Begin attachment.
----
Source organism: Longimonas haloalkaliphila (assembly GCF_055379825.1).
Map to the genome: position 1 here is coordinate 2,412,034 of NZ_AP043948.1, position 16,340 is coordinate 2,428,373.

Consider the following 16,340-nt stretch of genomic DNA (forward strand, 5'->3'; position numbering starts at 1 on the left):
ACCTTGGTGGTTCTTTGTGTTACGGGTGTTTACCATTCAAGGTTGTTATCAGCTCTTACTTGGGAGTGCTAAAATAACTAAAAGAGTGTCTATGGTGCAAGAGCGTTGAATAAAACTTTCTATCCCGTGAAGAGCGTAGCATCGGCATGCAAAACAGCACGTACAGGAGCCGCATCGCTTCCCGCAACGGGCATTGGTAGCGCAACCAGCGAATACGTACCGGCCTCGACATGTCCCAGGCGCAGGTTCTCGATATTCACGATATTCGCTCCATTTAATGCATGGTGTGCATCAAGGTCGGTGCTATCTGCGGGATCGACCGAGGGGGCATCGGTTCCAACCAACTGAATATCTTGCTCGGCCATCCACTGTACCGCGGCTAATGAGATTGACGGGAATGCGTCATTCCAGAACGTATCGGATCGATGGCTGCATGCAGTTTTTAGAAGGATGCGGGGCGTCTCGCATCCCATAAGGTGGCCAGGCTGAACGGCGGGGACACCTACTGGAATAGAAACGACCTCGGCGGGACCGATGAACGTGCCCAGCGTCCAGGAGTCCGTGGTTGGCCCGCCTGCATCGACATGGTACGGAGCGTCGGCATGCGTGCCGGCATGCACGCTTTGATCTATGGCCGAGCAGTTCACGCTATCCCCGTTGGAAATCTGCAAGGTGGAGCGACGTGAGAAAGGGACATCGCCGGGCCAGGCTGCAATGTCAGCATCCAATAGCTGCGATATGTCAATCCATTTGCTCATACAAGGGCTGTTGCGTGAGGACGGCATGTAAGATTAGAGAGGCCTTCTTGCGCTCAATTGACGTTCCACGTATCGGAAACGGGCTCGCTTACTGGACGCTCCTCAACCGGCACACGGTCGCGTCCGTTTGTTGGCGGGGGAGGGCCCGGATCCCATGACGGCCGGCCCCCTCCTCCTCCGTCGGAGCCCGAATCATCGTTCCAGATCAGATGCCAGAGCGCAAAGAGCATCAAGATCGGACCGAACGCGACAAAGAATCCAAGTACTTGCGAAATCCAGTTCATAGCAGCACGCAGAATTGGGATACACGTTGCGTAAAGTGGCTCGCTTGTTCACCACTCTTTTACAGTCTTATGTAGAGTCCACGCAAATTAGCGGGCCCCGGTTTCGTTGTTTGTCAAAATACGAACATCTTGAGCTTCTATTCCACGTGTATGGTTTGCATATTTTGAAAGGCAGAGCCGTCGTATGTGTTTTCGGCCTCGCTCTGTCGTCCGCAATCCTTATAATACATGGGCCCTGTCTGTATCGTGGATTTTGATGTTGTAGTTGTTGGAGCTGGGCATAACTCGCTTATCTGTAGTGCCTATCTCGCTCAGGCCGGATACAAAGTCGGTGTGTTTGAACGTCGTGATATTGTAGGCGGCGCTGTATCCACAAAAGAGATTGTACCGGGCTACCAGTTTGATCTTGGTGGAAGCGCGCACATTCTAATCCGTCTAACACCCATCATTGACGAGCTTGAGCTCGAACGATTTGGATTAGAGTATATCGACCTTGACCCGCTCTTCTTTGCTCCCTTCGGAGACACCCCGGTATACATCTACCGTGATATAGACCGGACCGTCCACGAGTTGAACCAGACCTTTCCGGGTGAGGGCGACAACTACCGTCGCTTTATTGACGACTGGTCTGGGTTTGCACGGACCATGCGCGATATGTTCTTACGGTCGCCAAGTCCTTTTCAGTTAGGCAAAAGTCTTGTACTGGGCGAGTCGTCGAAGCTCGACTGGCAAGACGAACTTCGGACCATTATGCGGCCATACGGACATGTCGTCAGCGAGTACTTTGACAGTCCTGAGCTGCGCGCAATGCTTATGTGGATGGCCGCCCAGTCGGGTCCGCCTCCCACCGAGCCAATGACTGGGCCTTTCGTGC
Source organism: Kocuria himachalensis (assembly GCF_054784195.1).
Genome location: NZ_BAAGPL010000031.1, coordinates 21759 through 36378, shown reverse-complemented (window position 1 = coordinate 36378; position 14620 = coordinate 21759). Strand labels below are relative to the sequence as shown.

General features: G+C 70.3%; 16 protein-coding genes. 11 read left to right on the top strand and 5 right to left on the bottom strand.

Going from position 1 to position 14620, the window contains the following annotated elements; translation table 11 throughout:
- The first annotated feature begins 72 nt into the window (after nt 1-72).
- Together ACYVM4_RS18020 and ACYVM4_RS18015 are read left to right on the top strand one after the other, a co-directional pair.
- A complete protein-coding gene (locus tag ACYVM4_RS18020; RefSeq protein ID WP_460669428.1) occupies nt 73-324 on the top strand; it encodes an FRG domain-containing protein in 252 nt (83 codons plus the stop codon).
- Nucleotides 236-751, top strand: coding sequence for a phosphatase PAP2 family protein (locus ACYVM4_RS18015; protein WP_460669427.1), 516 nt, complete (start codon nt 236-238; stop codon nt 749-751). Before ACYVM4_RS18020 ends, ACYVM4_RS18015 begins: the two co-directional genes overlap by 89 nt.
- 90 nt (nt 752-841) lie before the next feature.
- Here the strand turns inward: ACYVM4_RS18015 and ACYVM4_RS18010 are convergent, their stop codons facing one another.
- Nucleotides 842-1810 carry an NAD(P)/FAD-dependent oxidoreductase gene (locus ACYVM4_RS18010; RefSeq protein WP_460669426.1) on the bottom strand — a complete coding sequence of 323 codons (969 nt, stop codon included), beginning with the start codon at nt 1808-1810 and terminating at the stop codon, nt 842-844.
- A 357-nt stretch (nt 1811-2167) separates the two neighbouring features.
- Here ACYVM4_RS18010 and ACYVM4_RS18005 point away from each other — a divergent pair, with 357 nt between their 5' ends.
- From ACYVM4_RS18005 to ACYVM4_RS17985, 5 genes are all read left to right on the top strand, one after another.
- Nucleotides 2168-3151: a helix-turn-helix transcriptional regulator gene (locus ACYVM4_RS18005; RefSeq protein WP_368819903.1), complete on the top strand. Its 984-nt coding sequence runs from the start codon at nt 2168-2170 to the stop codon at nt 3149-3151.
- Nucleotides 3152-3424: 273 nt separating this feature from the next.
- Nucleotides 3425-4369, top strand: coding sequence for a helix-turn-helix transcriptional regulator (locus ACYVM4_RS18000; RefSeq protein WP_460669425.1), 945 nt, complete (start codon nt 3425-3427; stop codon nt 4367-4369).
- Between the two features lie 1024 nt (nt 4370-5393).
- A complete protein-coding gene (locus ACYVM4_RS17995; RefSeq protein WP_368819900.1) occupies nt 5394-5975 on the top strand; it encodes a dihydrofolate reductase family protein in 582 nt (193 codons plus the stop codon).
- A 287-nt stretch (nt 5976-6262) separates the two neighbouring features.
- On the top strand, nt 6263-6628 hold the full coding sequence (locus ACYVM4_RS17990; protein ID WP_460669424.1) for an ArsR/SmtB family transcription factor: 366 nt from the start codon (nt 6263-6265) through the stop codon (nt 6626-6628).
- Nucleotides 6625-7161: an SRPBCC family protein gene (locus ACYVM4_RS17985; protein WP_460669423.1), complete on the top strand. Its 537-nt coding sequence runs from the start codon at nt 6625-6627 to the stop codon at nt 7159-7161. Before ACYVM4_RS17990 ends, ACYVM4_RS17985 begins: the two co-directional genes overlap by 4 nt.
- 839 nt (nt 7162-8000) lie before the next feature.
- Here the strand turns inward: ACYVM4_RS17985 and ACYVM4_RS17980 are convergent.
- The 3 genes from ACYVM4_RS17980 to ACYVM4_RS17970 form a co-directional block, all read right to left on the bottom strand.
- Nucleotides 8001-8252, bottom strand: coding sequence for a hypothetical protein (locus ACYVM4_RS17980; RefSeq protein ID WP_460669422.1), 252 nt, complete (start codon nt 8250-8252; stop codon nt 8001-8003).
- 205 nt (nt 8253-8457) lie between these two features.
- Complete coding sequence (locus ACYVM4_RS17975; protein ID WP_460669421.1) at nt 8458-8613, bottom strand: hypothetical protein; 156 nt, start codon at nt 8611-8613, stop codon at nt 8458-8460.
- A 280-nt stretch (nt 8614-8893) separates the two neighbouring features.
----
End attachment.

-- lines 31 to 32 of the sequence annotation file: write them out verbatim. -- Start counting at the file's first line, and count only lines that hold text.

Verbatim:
- 205 nt (nt 8253-8457) lie between these two features.
- Complete coding sequence (locus ACYVM4_RS17975; protein ID WP_460669421.1) at nt 8458-8613, bottom strand: hypothetical protein; 156 nt, start codon at nt 8611-8613, stop codon at nt 8458-8460.